Navigation gestures with VoiceOver

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Navigation gestures with VoiceOver

When the first tactile smartphones arrived, we did not imagine the upheaval it could cause in our preconceived ideas about GSM adaptation.

Today, a series of gestures allow us to have access to settings and default applications from tactile Apple devices. With the help of VoiceOver, the combination of gestures and voice commands with a bit of training will allow you to conquer the beast.

To start, here is a glossary of important gestures:

Action of touching the screen quickly and lifting your finger immediately afterward.

Touch and hold
Action of touching the screen and keeping your finger on the screen.

Touch x2
Action of touching the screen two times quickly and lifting the finger immediately afterward.

Touch x2 and hold
Action of touching the screen two times and holding your finger on the screen on the second time.

Action of sliding your finger quickly from one side of the screen to the other.

Execute a circular movement with two fingers on the screen.

Action of placing two fingers on the screen and bringing them closer.

Here is a list of the most common VoiceOver gestures:

1-finger gestures


Touch and hold

Speak and select the element under your finger.

Touch x2

Activate the selected element.

Touch x2 and hold

Activate the “slide/move” / “slide/delete”.

Touch x3

Double tap a button.

Swipe towards the left or right

Select the element before or after.

Swipe towards the top or bottom

Activate or move the option selected by the rotor.


2-finger gestures


Touch x1

Pause and speak again.

Touch x2

Activate a special action.

Touch x2 and hold

Allow labelling (change the name of a button in an application).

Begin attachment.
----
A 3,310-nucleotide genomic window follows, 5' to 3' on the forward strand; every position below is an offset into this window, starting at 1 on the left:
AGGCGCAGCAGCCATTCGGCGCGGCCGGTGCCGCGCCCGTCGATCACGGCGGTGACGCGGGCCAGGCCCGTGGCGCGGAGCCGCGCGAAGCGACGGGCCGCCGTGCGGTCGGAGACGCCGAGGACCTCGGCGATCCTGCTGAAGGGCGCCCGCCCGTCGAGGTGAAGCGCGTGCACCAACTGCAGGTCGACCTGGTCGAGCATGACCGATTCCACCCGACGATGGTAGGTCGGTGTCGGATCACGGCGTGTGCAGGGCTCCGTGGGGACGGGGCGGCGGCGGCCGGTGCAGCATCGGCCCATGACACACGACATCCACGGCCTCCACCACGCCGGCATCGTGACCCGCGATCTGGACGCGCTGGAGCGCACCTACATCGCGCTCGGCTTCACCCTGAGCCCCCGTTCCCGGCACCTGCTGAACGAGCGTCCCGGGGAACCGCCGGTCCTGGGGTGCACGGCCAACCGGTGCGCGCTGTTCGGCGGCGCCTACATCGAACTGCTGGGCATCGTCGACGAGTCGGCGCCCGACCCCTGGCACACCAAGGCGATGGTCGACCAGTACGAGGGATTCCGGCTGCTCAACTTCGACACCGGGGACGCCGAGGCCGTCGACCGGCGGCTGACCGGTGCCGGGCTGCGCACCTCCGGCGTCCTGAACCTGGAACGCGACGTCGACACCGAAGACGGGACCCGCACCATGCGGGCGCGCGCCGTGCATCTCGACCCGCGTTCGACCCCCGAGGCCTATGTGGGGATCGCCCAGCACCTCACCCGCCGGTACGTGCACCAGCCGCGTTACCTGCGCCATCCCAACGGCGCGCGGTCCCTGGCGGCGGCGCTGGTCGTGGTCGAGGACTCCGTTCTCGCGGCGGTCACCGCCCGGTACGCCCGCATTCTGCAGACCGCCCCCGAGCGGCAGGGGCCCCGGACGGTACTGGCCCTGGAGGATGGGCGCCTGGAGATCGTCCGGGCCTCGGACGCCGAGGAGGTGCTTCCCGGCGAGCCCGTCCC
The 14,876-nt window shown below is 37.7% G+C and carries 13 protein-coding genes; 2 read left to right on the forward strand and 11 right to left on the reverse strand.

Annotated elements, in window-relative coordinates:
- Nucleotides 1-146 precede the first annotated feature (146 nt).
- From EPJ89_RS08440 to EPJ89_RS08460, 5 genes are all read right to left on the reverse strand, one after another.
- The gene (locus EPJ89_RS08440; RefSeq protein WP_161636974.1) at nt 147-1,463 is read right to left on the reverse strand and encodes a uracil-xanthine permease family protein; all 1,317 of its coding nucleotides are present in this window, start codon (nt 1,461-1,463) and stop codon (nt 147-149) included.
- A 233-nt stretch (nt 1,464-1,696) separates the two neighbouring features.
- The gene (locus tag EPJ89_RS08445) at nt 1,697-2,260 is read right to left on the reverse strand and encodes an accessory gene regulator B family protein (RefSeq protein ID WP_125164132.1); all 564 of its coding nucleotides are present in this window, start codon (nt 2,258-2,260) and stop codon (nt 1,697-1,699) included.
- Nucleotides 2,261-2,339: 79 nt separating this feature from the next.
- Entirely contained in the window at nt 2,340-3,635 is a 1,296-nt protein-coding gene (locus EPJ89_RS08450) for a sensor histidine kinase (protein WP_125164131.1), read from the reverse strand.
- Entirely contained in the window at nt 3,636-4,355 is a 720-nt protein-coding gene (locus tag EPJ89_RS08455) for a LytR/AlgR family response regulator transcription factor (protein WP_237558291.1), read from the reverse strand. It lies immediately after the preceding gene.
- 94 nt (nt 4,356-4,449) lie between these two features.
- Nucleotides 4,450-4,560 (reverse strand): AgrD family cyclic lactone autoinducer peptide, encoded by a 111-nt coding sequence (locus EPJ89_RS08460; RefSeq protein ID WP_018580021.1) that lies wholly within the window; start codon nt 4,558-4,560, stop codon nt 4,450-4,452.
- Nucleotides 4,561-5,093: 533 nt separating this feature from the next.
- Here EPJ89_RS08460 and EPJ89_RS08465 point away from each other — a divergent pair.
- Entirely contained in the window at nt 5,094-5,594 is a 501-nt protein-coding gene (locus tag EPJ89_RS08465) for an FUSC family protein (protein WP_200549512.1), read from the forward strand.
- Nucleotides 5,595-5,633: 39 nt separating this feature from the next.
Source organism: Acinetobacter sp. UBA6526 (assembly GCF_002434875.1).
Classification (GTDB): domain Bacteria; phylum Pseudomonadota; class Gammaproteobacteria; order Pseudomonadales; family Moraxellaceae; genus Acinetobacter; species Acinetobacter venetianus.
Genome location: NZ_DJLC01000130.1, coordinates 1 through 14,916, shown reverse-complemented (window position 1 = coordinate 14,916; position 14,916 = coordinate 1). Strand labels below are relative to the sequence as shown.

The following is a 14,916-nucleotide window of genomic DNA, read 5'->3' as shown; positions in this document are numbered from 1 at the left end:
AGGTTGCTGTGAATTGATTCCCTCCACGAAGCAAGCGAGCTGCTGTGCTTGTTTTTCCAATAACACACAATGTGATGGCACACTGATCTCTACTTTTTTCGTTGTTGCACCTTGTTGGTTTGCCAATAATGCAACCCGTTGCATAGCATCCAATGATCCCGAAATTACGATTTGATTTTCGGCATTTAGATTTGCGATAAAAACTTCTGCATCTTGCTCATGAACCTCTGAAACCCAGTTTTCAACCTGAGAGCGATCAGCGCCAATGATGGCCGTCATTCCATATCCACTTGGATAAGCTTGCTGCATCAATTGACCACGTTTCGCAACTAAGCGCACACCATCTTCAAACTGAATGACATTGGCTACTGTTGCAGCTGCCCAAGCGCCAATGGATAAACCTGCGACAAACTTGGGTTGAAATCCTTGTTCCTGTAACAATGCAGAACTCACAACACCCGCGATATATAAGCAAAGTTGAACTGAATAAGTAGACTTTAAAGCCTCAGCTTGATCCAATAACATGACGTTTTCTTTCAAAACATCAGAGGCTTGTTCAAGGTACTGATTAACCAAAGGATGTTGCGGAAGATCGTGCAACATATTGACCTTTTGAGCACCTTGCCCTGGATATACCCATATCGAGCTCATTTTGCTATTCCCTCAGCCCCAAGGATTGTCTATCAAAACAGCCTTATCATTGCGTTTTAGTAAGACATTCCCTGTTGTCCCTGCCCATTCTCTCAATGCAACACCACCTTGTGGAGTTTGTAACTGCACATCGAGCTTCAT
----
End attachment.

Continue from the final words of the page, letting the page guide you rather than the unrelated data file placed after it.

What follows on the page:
Touch x3

Open the element selector.

Swipe towards the top

Read the whole screen from the beginning.

Swipe towards the bottom

Read everything starting from the selected element.

Swipe back and forth

In some cases, it returns, cancels, or closes a pop-up.

Pinch or de-pinch

Selects or deselects.


Select the next element or the previous element of the rotor.


3-finger gestures


Touch x1

Describe the position of the cursor and the page number.

Touch x2

Activate or deactivate the pronunciation (VoiceOver works without voice).

Touch x3

Activate or deactivate the screen (VoiceOver works with a black screen).

Swipe towards the left

Move towards the previous or next screen.  Or to the right.


4-and-5-finger gestures


Touch x1 on the top half

Select the first element in the area.

Touch x1 on the bottom half

Select the last element in the area.

Swipe towards the left or right

In the application, it moves to the next or previous application.

Swipe towards the top or bottom

Open and close the multitask panel.


Return to the home menu.

 The rotor

The “rotor” gives access to a series of navigation settings that are modifiable.

To use the “rotor”, you must execute a gesture in two steps:

  1. Place two fingers on the center of the screen
  2. Rotate your fingers to select the desired setting

The last gesture is similar to opening the cap of a bottle.